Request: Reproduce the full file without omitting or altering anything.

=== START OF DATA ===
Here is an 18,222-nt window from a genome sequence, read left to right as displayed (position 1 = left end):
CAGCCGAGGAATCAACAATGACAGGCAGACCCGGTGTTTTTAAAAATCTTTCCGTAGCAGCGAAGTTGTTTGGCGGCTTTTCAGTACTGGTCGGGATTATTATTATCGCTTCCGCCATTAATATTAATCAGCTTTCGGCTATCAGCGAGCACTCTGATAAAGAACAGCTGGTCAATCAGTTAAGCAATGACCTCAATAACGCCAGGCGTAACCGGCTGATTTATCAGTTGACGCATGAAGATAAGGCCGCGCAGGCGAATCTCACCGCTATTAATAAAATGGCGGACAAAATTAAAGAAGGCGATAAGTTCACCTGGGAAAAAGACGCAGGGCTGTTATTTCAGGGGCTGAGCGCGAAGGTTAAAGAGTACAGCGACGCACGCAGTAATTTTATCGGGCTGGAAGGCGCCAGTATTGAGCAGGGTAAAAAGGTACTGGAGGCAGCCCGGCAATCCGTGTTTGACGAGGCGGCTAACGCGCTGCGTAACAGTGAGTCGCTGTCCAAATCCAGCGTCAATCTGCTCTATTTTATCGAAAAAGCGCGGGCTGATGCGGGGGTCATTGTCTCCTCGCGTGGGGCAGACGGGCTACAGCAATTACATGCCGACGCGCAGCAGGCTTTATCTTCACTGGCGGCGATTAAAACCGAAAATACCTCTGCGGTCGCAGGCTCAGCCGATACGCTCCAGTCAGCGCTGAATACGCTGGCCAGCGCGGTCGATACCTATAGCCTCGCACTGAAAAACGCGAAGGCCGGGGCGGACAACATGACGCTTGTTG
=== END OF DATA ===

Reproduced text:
Here is an 18,222-nt window from a genome sequence, read left to right as displayed (position 1 = left end):
CAGCCGAGGAATCAACAATGACAGGCAGACCCGGTGTTTTTAAAAATCTTTCCGTAGCAGCGAAGTTGTTTGGCGGCTTTTCAGTACTGGTCGGGATTATTATTATCGCTTCCGCCATTAATATTAATCAGCTTTCGGCTATCAGCGAGCACTCTGATAAAGAACAGCTGGTCAATCAGTTAAGCAATGACCTCAATAACGCCAGGCGTAACCGGCTGATTTATCAGTTGACGCATGAAGATAAGGCCGCGCAGGCGAATCTCACCGCTATTAATAAAATGGCGGACAAAATTAAAGAAGGCGATAAGTTCACCTGGGAAAAAGACGCAGGGCTGTTATTTCAGGGGCTGAGCGCGAAGGTTAAAGAGTACAGCGACGCACGCAGTAATTTTATCGGGCTGGAAGGCGCCAGTATTGAGCAGGGTAAAAAGGTACTGGAGGCAGCCCGGCAATCCGTGTTTGACGAGGCGGCTAACGCGCTGCGTAACAGTGAGTCGCTGTCCAAATCCAGCGTCAATCTGCTCTATTTTATCGAAAAAGCGCGGGCTGATGCGGGGGTCATTGTCTCCTCGCGTGGGGCAGACGGGCTACAGCAATTACATGCCGACGCGCAGCAGGCTTTATCTTCACTGGCGGCGATTAAAACCGAAAATACCTCTGCGGTCGCAGGCTCAGCCGATACGCTCCAGTCAGCGCTGAATACGCTGGCCAGCGCGGTCGATACCTATAGCCTCGCACTGAAAAACGCGAAGGCCGGGGCGGACAACATGACGCTTGTTG